library(assoc)
This library provides a binary tree implementation of "association
lists". The binary tree is not kept balanced, as opposed to
library(avl)
, which provides similar functionality based on balanced
AVL trees.
Exported predicates:
empty_assoc(
?Assoc)
assoc_to_list(
+Assoc,
-List)
gen_assoc(
?Key,
+Assoc,
?Value)
get_assoc/3
. Note that this predicate is not
determinate. If you want to maintain a finite bijection, it
is better to maintain two assocs than to drive one both ways.
The Keys and Values are enumerated in ascending order of Keys.
get_assoc(
+Key,
+Assoc,
-Value)
==
) one of the keys in Assoc, and Value
unifies with the associated value. Note that since we use the
term ordering to identify keys, we obtain logarithmic access,
at the price that it is not enough for the Key to unify with a
key in Assoc, it must be identical. This predicate is determinate.
The argument order follows the the pattern established by the
built-in predicate arg/3
(called the arg/3
, or selector, rule):
predicate(indices, structure, element).
The analogy with arg(
N,
Term,
Element)
is that
Key:N :: Assoc:Term :: Value:Element.
get_next_assoc(
+Key,
+Assoc,
-Knext,
-Vnext)
get_next_assoc/4
naturally fails. It assumes that Assoc is
a proper assoc. Key should normally be ground. Note that there is
no need for Key to be in the association at all. You can use this
predicate in combination with min_assoc/3
to traverse an association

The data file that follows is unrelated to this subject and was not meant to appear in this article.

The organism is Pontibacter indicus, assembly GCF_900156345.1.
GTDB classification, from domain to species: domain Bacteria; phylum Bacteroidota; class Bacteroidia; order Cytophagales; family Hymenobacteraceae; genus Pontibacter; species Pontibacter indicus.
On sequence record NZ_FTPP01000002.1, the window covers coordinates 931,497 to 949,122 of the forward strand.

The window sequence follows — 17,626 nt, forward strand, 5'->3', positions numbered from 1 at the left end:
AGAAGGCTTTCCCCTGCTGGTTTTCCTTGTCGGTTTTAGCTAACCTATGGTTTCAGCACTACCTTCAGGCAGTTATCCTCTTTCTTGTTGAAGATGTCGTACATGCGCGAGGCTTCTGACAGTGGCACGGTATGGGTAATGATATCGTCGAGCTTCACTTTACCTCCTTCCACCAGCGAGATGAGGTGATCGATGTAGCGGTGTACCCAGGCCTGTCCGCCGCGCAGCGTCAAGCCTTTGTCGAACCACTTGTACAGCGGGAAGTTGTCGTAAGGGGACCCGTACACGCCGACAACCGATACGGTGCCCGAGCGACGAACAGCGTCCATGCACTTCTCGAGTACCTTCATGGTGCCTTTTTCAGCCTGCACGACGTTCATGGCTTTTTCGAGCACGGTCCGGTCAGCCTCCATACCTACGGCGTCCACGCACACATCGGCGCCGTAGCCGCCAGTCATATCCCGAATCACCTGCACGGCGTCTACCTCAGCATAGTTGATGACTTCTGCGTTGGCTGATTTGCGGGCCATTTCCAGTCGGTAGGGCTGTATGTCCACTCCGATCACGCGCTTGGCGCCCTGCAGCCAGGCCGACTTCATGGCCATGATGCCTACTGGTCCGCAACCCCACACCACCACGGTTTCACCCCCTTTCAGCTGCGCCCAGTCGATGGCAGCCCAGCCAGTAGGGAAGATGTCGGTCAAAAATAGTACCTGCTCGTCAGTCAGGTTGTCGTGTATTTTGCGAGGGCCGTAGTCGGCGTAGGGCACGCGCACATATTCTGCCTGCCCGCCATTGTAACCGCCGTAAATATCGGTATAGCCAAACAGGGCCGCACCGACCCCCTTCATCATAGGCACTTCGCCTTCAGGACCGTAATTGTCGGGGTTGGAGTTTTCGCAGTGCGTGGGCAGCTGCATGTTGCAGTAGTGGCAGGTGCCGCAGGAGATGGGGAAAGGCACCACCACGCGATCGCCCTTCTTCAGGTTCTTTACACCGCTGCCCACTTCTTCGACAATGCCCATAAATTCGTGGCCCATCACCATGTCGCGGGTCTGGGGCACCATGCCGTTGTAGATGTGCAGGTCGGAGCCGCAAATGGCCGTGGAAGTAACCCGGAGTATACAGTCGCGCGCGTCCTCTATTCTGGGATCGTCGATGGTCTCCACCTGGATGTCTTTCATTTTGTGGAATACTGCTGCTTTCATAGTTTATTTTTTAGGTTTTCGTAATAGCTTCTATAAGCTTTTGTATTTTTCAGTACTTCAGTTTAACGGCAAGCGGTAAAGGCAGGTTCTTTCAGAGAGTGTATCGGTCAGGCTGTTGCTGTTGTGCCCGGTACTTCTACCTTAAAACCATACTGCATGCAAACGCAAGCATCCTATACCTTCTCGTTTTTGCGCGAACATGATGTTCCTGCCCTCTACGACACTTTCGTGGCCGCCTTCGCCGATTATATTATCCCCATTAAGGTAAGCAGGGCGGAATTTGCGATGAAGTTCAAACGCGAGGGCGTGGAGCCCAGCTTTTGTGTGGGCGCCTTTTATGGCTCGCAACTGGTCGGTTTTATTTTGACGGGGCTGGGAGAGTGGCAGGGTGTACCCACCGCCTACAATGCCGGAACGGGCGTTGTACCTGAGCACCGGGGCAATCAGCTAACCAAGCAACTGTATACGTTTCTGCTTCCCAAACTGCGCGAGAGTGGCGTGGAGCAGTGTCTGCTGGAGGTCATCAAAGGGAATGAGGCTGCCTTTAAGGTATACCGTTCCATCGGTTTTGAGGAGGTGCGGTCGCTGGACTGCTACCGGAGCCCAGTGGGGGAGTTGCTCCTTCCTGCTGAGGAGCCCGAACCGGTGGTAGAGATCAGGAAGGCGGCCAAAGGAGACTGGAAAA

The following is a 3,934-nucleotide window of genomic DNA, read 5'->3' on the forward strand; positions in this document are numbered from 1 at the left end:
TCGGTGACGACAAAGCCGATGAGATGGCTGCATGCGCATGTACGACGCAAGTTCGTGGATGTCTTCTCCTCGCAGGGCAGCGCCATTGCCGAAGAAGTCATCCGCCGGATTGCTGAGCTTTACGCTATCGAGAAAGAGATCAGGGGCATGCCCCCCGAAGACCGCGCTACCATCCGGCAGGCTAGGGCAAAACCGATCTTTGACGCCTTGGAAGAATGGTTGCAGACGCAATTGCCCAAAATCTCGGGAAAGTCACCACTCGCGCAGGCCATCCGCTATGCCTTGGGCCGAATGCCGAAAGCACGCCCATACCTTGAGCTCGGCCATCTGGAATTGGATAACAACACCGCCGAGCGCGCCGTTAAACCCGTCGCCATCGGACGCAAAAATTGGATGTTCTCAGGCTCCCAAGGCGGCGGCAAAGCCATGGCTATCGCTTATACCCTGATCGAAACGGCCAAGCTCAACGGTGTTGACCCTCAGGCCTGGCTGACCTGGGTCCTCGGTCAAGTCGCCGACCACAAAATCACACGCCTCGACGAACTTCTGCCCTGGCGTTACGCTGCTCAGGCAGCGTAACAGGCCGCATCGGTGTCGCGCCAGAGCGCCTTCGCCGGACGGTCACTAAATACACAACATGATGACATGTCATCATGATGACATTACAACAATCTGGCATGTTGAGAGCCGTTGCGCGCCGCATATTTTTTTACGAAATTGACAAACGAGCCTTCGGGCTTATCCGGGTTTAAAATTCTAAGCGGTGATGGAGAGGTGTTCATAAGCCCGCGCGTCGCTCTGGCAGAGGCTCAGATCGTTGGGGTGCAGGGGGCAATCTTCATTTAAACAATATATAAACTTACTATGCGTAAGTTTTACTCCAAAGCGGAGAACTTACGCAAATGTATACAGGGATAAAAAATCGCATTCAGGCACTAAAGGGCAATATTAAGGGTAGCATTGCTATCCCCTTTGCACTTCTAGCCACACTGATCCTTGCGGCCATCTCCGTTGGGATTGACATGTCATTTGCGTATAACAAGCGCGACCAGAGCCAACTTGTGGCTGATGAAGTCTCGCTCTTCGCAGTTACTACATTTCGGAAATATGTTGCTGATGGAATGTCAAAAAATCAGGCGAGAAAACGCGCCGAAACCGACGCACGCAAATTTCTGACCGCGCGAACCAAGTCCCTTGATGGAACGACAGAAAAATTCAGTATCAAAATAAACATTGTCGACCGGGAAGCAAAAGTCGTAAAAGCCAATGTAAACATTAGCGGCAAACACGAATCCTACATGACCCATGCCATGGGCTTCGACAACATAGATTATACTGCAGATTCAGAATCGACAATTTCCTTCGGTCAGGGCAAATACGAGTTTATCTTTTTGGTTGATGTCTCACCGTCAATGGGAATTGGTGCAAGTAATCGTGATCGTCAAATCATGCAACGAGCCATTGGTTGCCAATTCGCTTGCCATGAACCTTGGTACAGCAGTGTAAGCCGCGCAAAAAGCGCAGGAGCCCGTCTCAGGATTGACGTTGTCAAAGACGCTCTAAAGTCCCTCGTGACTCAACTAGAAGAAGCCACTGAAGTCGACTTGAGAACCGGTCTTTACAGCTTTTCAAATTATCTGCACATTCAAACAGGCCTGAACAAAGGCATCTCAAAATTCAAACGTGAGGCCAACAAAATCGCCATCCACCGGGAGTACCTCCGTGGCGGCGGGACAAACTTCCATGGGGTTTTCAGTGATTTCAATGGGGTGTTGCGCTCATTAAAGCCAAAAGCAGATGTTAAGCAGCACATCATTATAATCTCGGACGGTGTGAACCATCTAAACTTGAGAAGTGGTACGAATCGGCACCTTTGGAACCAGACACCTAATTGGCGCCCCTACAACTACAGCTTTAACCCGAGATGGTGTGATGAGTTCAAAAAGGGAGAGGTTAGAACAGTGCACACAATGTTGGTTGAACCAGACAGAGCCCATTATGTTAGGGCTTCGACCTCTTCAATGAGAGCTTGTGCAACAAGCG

tree; but if there are N pairs in the tree the cost will be O(N lg N).
If you want to traverse all the pairs, calling assoc_to_list/2
and
walking down the list will take O(N) time.
get_prev_assoc(
+Key,
+Assoc,
-Kprev,
-Vprev)
max_assoc/3
to traverse an assoc.
See the notes on get_next_assoc/4
.
is_assoc(
+Thing)
is_assoc/1
) being @<
than any non-variable.
list_to_assoc(
+List,
-Assoc)
list_to_assoc/2
doesn't check for
duplicate keys, but the association tree which gets built won't work.
ord_list_to_assoc(
+List,
-Assoc)
list_to_assoc/2
which trusts you to have sorted
the list already. If you pair up an ordered set with suitable
values, calling this instead will save the sort.
map_assoc(
:Pred,
+Assoc)
map_assoc(
:Pred,
?OldAssoc,
?NewAssoc)
map_assoc/3
may not terminate), and for each Key,
if Key is associated with Old in OldAssoc and with New in
NewAssoc, the proposition Pred(Old,New) is true. Normally we
assume that Pred is a function from Old to New, but the code
does not require that. There should be a version of this
predicate which passes Key to Pred as well as Old and New,
but there isn't. If you'd have a use for it, please tell us.
max_assoc(
+Assoc,
-Key,
-Val)
min_assoc(
+Assoc,
-Key,
-Val)
portray_assoc(
+Assoc)
writeq/1
. The point of this predicate is
to get association trees displayed nicely by print/1
.
put_assoc(
+Key,
+OldAssoc,
+Val,
-NewAssoc)